Welcome !  I’m Pat McClendon

Helping Nurse Leaders Help Nurses … Thrive in Nursing

Note to my fellow nurse leaders, 

If you are like me, you think that being able to help nurses cultivate authentic caring is out of reach.  For years, I thought the only way to impact caring was to roll out a comprehensive professional practice model based in caring science.  And then something happened; I woke to the reality that the healthcare industry is not going to change anytime soon.  I realized that if I wanted authentic caring to be a more prominent part of my nursing organizational services, then I needed to start talking about it.  I started by talking with nurses.  The more conversations I hadhowever momentary the more I knew that I needed to keep talking.  Nurses responded in surprising and refreshing ways that brought connection within and between us in the moment.  These conversations can create a new narrative of mutual authenticity and caring literacy in our daily work environments, and can open doors to the future.

It starts here …

In a One Step Leadership Practice:  Engage with Nurses in Conversations that Cultivate Authentic Caring 

Learn to:   

  • Talk so nurses can listen 
  • Listen so nurses will talk about their caring experiences in meaningful ways 

FREE PDF  available with website subscription;  My book,  GETTING REAL ABOUT CARING – pending publication Spring 2019

Authentic Caring Keeps Nurses in Nursing

And Yet … Authentic caring practices are hard for nurses to sustain in our current work environments … for all the reasons we know too well.  

Nurses soldier on trying to capture those illusive authentic connections with patients while doing their nursing jobs … Until they don’t.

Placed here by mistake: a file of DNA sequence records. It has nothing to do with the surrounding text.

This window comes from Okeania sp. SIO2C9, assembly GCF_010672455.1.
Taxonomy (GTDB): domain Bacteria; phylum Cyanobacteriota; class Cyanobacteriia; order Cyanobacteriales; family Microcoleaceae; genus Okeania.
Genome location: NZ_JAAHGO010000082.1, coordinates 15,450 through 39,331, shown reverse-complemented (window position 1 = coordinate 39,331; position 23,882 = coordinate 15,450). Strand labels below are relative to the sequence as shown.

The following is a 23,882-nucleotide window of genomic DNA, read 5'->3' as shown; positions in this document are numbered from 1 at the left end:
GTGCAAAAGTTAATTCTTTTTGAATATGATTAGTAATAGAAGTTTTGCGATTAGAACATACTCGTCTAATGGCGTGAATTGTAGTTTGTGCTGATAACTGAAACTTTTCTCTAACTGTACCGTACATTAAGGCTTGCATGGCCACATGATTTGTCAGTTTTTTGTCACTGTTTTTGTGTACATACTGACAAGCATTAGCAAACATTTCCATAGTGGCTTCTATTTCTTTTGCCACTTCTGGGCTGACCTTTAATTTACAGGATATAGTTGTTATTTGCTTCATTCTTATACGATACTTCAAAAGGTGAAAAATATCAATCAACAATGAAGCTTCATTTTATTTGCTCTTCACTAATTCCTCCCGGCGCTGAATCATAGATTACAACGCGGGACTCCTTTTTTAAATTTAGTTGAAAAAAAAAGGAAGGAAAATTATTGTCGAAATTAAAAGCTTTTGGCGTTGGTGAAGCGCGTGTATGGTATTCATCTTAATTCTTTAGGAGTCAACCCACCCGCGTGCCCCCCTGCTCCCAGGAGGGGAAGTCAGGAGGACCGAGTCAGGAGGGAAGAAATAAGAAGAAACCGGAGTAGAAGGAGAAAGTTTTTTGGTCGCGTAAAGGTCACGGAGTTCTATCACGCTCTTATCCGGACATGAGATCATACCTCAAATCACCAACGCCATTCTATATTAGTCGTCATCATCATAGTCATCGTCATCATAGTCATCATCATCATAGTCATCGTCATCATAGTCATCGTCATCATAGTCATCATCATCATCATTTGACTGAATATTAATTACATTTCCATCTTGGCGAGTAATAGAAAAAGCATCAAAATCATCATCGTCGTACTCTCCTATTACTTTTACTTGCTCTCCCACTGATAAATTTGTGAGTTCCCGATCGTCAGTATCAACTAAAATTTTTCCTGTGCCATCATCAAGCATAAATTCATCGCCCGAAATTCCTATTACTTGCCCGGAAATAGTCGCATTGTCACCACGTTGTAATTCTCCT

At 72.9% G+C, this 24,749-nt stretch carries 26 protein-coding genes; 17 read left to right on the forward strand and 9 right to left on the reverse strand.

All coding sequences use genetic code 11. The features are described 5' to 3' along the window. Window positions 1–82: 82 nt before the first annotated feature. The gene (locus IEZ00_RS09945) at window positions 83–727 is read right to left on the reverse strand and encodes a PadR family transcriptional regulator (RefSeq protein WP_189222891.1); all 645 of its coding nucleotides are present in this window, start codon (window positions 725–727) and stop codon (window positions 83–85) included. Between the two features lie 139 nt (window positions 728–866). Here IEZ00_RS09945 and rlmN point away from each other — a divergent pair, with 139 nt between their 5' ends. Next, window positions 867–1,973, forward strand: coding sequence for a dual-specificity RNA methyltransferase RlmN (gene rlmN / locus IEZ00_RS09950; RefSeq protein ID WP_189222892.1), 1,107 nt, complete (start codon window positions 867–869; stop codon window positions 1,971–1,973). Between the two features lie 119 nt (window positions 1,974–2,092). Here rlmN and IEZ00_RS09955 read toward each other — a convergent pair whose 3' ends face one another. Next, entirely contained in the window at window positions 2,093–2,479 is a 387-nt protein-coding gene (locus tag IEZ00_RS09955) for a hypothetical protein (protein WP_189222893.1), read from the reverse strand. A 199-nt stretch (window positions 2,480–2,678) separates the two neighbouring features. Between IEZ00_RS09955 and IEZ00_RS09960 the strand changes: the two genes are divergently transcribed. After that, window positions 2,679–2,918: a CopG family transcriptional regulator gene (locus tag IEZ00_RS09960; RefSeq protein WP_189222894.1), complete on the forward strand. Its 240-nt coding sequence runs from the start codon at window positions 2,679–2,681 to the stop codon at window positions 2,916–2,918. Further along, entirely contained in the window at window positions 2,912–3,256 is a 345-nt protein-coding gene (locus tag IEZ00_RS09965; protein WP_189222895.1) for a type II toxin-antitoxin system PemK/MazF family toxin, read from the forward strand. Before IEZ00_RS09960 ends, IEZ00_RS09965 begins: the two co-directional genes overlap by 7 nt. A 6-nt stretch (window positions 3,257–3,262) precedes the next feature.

Attrition is Rising

  • Up to 40% of new nurses – 1-3 years – are thinking about leaving nursing
  • And nurse managers are in even greater jeopardy to leave (up to 70%)  
  • The stronger a nurse’s capacity for authentic caring, the less burnout, caring fatigue, attrition; and less nurse leader despair and feelings of ‘never being enough’
Healthcare is not going to change.  But we nurse leaders can.

Authentic Caring requires cultivation. Nurses can’t do this alone.

Nurse leaders have the unique credibility & position to help nurses. 

 It does not take a lot of time for nurse leaders to do or learn.   And it creates  joy!

In a One Step Leadership Practice: 

Engage with Nurses in Conversations that Cultivate Authentic Caring

Learn to :

  • Talk so nurses can listen
  • Listen so nurses will talk about their caring experiences in meaningful ways
  • Tap into nurses existing caring capacity   
  • Explore with nurses their perspectives regarding their caring experiences  

What we talk about matters and can help nurses.    This is a reality for the 400,000 nurse leaders whose nurse followers are 3 million strong in the US.

Nurse leaders in organizations can help nurses realize the positive impact of their work by appreciating and exploring individual nurse’s caring experiences … in meaningful conversations—however momentary. 

Details coming soon in my book, 


What I Discovered About Authentic Caring As A Nurse Leader 

and One Step Forward

MAKING CARING REAL — a place to learn how to help nurses thrive in nursing   … grounded in my leadership experiences and in caring science and language

I’m Pat McClendon — a Nurse Leader, Caritas CoachSM, Speaker, Writer, Teacher    

——– Weekly Blog, Book, Public Speaking, Coaching ———


  My Biography 

I have been a nurse and leader from the bedside to a chief nursing officer.

I founded Making Caring Real in 2016.  I have a book coming out in the Spring – Getting Real About Caring – a memoir about my nurse leader career, and is endorsed by Jean Watson.

Watson’s Human Caring Theory and caring science have been my guide in cultivating my caring consciousness.  Jean Watson and the nursing faculty in the Caritas Coaching Education Program and CU’s College of Nursing helped me learn, know and understand caring in nursing.

My education: a BS in Anthropology and a BSN from the University of Oklahoma, an MSN in Nursing Administration from the University of San Diego, and a DNP, Doctorate In Nursing Practice, from the University of Colorado.

My husband and I grew up and met in Oklahoma. We have lived and worked in Ohio, California and Colorado. Our home is now in Temecula, California, just outside of San Diego. We have two grown daughters who now live in California.

image courtesy of Fredrick Suwandi @unsplash.com – water image
other images courtesy of istock.com